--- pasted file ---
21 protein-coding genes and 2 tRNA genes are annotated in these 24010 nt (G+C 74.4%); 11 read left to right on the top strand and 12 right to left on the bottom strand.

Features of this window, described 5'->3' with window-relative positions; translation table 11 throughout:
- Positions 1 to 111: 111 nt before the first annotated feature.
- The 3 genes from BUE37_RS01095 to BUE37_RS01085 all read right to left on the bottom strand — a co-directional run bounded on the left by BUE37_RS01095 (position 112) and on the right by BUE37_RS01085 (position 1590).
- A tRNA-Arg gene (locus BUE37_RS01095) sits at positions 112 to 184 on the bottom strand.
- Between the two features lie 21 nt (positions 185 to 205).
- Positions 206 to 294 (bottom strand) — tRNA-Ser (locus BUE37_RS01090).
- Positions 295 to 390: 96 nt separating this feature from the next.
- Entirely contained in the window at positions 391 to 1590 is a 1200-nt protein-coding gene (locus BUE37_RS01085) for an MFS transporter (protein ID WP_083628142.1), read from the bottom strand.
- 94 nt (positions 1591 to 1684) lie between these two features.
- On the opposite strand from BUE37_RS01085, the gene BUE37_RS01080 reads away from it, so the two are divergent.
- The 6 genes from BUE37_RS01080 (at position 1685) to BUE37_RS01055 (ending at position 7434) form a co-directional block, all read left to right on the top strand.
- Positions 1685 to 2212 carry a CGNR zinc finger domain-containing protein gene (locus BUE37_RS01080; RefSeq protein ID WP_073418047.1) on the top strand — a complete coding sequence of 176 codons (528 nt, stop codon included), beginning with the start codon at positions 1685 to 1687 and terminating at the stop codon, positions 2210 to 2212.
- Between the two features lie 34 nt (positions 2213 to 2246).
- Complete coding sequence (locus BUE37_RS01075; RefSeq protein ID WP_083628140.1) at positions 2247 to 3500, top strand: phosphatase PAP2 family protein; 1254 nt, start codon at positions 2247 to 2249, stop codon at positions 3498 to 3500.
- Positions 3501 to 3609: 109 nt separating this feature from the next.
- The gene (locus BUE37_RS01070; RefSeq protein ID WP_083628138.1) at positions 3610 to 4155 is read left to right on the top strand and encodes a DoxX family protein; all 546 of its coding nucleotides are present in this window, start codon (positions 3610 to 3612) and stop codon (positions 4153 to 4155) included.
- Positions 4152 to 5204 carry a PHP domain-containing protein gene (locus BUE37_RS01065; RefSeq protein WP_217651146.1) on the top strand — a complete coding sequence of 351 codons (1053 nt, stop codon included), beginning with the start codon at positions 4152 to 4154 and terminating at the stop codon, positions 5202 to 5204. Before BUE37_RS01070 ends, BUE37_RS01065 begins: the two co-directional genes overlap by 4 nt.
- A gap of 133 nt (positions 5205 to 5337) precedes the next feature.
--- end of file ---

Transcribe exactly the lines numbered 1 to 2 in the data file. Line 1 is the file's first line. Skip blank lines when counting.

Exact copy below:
21 protein-coding genes and 2 tRNA genes are annotated in these 24010 nt (G+C 74.4%); 11 read left to right on the top strand and 12 right to left on the bottom strand.

Features of this window, described 5'->3' with window-relative positions; translation table 11 throughout: